How to avoid luggage headaches amid air travel chaos

We’ve all seen the luggage nightmare at airports: suitcases piled by the hundreds – specks of colour in a sea of black. And it’s not just Canada. From London to Dusseldorf to Amsterdam, travellers going through international airports abroad are also facing airport chaos.

Marybeth Bond spent a month this spring travelling to four different countries in Europe without dealing with the hassle of checking any luggage, and she just flew from California to Connecticut for a July 4th family union with her husband – again with just carry-on luggage.

“What a difference that makes,” Bond, the author of a dozen travel books and one of the bloggers behind, said in a phone interview on Monday.

“Carry-on is the only way to go because then you bypass the luggage check. When you get off the plane, you’re the first in line to get out of the airport quickly. And it is chaotic out there.”

You might not have any control over the nightmare of long lines and cancelled flights, but you can have some control over whether you spend the first few days of your vacation with or without your travel essentials.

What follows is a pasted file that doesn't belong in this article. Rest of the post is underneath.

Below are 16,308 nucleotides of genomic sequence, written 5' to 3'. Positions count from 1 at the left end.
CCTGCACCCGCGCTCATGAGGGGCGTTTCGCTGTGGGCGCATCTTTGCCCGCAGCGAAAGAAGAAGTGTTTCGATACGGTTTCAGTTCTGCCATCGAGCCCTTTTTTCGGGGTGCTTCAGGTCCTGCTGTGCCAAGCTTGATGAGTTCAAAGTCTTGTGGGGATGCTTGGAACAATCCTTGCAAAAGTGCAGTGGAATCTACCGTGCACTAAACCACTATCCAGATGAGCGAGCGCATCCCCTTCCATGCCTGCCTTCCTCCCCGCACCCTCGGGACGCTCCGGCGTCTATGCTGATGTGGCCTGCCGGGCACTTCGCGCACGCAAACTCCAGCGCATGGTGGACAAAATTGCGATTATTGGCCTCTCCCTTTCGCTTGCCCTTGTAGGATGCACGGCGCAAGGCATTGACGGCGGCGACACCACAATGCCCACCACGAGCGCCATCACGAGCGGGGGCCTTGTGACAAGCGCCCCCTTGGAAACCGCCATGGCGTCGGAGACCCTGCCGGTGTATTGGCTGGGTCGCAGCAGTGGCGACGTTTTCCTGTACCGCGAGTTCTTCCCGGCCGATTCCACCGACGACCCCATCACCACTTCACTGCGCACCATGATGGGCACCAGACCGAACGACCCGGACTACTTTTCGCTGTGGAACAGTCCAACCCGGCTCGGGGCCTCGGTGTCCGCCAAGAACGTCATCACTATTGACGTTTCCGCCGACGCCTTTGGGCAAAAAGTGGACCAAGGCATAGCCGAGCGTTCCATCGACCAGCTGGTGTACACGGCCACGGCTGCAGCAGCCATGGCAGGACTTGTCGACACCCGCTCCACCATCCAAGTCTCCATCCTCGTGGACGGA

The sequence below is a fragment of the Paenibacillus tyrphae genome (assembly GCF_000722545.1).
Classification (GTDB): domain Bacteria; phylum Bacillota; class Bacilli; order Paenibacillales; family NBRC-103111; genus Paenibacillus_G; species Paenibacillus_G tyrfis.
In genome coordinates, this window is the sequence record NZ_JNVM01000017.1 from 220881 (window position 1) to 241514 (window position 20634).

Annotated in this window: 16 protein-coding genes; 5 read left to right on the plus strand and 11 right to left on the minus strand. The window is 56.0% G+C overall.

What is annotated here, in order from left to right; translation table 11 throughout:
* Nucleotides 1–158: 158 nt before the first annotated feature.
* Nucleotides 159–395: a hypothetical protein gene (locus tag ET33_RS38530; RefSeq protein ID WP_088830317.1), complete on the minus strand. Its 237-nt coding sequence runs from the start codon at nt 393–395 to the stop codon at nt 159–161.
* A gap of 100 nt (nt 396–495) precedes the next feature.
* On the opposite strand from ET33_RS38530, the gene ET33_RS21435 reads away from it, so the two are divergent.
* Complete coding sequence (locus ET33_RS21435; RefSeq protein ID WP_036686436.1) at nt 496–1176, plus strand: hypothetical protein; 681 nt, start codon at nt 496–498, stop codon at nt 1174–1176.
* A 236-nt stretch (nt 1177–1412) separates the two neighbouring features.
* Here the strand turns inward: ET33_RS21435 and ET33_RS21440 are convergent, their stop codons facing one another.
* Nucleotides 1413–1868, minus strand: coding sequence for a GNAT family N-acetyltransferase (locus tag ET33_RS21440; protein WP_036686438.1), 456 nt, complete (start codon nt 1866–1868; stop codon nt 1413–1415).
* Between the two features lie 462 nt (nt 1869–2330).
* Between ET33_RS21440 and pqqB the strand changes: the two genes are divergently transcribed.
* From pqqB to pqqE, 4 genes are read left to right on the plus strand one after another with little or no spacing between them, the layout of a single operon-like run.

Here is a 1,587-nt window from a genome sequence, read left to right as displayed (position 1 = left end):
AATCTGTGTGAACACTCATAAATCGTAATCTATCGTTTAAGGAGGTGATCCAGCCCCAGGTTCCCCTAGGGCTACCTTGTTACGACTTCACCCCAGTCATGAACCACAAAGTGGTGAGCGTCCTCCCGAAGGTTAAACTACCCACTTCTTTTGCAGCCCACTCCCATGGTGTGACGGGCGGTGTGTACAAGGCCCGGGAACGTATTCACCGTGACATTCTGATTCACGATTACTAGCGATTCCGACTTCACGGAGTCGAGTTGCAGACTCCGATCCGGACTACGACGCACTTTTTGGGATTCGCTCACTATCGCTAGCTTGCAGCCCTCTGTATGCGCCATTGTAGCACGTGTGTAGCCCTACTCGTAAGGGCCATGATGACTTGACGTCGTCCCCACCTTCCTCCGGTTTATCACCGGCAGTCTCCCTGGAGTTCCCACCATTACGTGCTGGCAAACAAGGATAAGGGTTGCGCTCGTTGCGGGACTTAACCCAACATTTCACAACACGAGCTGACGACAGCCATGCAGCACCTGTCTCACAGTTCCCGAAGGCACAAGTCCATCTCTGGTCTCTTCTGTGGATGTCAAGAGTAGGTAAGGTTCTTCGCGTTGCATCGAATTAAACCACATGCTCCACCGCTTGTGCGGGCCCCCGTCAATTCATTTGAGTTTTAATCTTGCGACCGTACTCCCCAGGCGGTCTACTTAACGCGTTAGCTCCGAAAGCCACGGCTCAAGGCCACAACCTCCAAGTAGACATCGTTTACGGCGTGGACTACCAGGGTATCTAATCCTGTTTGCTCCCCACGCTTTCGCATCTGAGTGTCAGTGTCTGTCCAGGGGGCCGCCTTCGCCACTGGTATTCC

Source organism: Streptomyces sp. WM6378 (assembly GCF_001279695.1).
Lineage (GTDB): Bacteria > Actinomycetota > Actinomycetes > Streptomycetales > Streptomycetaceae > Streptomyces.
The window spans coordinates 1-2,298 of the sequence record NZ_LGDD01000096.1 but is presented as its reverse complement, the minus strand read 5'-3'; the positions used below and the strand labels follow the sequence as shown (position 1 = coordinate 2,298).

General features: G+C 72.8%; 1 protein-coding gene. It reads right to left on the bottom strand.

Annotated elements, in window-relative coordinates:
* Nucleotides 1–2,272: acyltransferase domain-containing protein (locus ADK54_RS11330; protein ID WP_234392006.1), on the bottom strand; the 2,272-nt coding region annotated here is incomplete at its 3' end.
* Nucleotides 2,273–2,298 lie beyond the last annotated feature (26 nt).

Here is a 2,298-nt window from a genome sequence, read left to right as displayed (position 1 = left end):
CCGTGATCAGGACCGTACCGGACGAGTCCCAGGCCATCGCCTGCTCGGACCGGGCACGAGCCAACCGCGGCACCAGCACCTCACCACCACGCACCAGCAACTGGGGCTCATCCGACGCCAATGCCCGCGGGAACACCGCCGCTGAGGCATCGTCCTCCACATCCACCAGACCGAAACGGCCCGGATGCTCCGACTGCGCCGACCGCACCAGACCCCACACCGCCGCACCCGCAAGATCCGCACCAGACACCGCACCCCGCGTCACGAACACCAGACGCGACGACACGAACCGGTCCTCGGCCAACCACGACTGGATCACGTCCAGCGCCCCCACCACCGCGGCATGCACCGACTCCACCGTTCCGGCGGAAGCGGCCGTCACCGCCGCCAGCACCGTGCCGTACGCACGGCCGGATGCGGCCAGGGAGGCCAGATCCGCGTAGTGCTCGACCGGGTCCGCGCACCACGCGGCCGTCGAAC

From Bluetooth trackers to picking the right suitcase, here are some tips and tricks on minimizing your chances of a luggage disaster at the airport.


Some people might recommend going with a lightweight hardshell suitcase to minimize the temptation to overpack, but Bond and CeeCee Chilanga, a Toronto-based style expert and founder of Dapper Style Mint, both recommend going with soft luggage for its flexibility and expandability. They also come with outside pockets for fast and easy access to items that may need to be pulled out at security.

“The soft luggage you can stuff it and it expands… and then I typically do either a backpack or a duffel as my second personal item,” Chilanga, who rarely flies with checked luggage, told in an interview.

“I hate standing in line for luggage if I don’t have to.”